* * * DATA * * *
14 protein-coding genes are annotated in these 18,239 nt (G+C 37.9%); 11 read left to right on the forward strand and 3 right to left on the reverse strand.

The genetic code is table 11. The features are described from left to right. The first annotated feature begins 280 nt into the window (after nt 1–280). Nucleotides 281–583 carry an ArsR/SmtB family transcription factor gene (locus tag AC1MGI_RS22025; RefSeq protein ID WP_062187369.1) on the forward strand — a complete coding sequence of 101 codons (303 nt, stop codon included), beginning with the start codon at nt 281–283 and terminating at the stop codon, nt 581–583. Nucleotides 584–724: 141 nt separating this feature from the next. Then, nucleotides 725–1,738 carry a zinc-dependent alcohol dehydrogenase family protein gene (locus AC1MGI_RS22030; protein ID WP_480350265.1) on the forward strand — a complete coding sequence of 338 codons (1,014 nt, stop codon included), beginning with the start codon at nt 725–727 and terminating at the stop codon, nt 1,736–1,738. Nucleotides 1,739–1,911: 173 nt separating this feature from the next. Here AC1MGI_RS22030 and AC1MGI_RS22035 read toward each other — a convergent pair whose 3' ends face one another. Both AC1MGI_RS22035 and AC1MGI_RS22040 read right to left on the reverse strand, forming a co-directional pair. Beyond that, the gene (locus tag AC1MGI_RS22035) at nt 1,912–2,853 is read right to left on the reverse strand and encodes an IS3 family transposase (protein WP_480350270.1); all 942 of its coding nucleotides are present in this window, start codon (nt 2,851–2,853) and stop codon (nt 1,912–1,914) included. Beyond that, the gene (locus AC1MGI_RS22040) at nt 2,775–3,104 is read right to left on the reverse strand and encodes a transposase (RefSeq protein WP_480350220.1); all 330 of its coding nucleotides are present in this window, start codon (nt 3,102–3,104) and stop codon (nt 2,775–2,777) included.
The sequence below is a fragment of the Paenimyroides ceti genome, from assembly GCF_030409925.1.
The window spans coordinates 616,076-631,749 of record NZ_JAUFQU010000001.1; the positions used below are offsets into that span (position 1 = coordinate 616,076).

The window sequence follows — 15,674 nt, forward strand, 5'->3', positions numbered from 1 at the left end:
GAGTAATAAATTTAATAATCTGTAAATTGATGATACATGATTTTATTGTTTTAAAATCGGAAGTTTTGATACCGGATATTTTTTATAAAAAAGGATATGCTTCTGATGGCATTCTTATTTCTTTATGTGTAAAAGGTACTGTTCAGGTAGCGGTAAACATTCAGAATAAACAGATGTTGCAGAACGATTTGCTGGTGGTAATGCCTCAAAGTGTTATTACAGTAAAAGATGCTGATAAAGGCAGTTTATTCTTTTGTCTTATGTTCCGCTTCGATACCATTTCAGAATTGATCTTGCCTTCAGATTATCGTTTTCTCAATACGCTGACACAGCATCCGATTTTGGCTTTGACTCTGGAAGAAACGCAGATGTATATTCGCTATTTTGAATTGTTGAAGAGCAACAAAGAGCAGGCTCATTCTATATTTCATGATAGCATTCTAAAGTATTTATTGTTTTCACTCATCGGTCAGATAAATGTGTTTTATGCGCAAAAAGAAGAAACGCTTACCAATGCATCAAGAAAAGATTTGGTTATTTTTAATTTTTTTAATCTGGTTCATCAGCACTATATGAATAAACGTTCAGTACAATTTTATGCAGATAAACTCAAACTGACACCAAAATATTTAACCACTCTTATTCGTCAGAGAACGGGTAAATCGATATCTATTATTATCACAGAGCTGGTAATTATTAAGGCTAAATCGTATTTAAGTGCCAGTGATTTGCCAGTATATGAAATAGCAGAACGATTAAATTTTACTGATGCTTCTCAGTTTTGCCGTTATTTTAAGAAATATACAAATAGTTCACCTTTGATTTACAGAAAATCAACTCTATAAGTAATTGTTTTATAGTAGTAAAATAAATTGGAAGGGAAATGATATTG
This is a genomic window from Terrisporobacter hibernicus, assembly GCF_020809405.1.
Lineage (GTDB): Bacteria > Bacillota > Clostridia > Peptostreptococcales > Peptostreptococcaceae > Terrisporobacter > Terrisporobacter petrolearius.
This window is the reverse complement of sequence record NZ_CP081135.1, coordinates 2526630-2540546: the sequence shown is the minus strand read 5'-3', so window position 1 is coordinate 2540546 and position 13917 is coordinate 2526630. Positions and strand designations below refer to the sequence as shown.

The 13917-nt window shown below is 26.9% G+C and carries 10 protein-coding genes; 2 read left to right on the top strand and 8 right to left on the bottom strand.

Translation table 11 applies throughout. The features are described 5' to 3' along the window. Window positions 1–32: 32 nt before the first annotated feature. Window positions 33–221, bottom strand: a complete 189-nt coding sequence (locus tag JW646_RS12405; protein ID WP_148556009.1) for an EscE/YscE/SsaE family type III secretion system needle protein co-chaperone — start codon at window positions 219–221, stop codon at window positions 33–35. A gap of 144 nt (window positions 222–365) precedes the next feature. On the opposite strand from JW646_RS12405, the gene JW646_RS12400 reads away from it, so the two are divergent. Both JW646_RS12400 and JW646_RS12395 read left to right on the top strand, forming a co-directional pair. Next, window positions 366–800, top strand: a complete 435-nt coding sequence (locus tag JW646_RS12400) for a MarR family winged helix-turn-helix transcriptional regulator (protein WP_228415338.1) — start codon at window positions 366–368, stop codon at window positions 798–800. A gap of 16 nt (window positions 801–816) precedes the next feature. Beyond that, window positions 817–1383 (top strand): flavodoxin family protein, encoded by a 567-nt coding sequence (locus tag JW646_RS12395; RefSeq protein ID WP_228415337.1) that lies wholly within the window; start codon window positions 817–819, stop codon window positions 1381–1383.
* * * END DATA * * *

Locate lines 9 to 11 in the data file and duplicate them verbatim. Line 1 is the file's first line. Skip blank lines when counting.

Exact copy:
This window is the reverse complement of sequence record NZ_CP081135.1, coordinates 2526630-2540546: the sequence shown is the minus strand read 5'-3', so window position 1 is coordinate 2540546 and position 13917 is coordinate 2526630. Positions and strand designations below refer to the sequence as shown.

The 13917-nt window shown below is 26.9% G+C and carries 10 protein-coding genes; 2 read left to right on the top strand and 8 right to left on the bottom strand.

Translation table 11 applies throughout. The features are described 5' to 3' along the window. Window positions 1–32: 32 nt before the first annotated feature. Window positions 33–221, bottom strand: a complete 189-nt coding sequence (locus tag JW646_RS12405; protein ID WP_148556009.1) for an EscE/YscE/SsaE family type III secretion system needle protein co-chaperone — start codon at window positions 219–221, stop codon at window positions 33–35. A gap of 144 nt (window positions 222–365) precedes the next feature. On the opposite strand from JW646_RS12405, the gene JW646_RS12400 reads away from it, so the two are divergent. Both JW646_RS12400 and JW646_RS12395 read left to right on the top strand, forming a co-directional pair. Next, window positions 366–800, top strand: a complete 435-nt coding sequence (locus tag JW646_RS12400) for a MarR family winged helix-turn-helix transcriptional regulator (protein WP_228415338.1) — start codon at window positions 366–368, stop codon at window positions 798–800. A gap of 16 nt (window positions 801–816) precedes the next feature. Beyond that, window positions 817–1383 (top strand): flavodoxin family protein, encoded by a 567-nt coding sequence (locus tag JW646_RS12395; RefSeq protein ID WP_228415337.1) that lies wholly within the window; start codon window positions 817–819, stop codon window positions 1381–1383.